Actually, an officially recorded settlement is even better that a judgment, because it cannot be appealed and is thus immediately binding. That’s unless it was explicitly entered into as a revocable settlement (widerruflicher Vergleich), which is an approach sometimes taken in a court hearing if a lawyer appears without his or her client and wants to settle, but has not yet obtained the client’s consent to enter into an irrevocable agreement. The court then lays down the terms of the (tentative) settlement in the hearing minutes, but the settlement only becomes binding if and when the party has not revoked the agreement by a certain deadline which is also laid down in the court hearing minutes.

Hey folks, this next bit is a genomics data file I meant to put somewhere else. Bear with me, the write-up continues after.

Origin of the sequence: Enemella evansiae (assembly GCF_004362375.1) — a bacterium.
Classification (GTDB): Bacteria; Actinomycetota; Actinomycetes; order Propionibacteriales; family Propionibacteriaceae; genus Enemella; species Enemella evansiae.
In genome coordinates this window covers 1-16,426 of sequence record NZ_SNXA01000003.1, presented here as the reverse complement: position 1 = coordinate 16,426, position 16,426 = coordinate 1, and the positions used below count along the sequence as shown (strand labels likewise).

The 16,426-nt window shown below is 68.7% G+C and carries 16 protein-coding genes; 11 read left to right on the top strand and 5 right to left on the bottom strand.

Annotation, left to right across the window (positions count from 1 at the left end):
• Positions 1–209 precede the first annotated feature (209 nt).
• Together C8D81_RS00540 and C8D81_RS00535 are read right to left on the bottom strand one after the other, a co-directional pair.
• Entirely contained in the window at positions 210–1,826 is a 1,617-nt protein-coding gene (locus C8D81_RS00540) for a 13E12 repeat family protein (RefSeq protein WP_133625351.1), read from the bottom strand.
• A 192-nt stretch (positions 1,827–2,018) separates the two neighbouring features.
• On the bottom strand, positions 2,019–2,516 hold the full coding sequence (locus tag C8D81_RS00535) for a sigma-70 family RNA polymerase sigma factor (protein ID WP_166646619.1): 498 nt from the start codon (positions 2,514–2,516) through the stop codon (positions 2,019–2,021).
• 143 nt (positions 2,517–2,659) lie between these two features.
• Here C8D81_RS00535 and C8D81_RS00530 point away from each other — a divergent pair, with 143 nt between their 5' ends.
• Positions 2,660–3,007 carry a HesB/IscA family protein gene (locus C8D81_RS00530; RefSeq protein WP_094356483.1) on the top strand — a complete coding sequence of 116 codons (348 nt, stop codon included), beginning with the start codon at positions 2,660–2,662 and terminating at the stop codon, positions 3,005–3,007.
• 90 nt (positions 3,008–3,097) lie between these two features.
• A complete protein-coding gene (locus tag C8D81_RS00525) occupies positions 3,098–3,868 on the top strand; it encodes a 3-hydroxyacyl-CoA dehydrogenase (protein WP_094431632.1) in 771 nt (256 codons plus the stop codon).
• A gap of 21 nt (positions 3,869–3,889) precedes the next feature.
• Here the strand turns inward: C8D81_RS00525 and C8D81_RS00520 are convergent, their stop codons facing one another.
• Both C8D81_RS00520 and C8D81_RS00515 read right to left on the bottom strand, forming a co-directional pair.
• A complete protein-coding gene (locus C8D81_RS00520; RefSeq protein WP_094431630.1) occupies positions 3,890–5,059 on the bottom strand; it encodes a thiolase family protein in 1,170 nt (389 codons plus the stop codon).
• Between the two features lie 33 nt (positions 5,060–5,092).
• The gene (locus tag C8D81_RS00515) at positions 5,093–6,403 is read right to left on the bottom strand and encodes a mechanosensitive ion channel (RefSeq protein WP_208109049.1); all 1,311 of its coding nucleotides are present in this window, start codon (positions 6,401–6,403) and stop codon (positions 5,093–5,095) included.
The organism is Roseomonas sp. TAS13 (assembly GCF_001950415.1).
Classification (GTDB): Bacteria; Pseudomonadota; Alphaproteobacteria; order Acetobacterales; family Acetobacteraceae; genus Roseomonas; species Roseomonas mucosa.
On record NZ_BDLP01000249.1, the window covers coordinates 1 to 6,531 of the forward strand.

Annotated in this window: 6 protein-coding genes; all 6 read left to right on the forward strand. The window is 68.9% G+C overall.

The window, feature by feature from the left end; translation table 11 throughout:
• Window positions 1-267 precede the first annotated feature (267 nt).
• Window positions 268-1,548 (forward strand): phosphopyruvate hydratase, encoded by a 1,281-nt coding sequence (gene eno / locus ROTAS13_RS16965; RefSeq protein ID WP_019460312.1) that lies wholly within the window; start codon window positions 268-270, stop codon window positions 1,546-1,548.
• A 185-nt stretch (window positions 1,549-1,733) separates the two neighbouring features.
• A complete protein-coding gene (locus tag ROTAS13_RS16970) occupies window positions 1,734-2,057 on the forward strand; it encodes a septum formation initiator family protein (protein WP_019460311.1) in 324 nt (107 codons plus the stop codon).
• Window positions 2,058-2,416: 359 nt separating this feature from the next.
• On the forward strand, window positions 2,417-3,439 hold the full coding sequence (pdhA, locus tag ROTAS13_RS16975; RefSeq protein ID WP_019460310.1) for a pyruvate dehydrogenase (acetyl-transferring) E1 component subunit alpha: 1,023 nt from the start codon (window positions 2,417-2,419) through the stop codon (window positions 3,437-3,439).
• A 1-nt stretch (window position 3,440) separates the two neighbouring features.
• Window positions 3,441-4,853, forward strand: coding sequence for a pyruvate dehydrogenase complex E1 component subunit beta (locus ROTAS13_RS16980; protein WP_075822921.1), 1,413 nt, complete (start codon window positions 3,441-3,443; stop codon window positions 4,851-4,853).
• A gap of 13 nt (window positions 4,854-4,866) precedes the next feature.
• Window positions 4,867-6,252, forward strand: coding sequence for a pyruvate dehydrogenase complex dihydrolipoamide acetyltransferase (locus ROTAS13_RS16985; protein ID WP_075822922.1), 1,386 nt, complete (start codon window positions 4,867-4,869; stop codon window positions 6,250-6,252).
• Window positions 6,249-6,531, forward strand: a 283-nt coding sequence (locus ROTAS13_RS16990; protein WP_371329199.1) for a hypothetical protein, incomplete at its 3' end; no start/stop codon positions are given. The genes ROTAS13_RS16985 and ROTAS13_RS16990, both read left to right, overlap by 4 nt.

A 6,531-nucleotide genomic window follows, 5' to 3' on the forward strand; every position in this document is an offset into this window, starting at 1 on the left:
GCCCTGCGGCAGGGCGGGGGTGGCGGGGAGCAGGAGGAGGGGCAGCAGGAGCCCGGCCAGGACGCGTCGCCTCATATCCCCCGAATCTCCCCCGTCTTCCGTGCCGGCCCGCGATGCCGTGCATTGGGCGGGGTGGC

Court recorded settlements outside a court hearing

In some cases, the parties are in principle willing to settle but they first need to research certain issues and/or discuss technical details of the wording. Then, it is possible under German civil procedure rules, to have the German court officially record the terms of a settlement without the parties having to be present at the courtroom. The parties (or rather their respective legal counsels) will then simply submit to the court in writing the wording they have agreed upon between them. The judge checks the terms and then hands down an official court order (Beschluss) which contains the entire written settlement agreement. This approach is explicitly described in section 278 para. (6) German Code of Civil Procedure: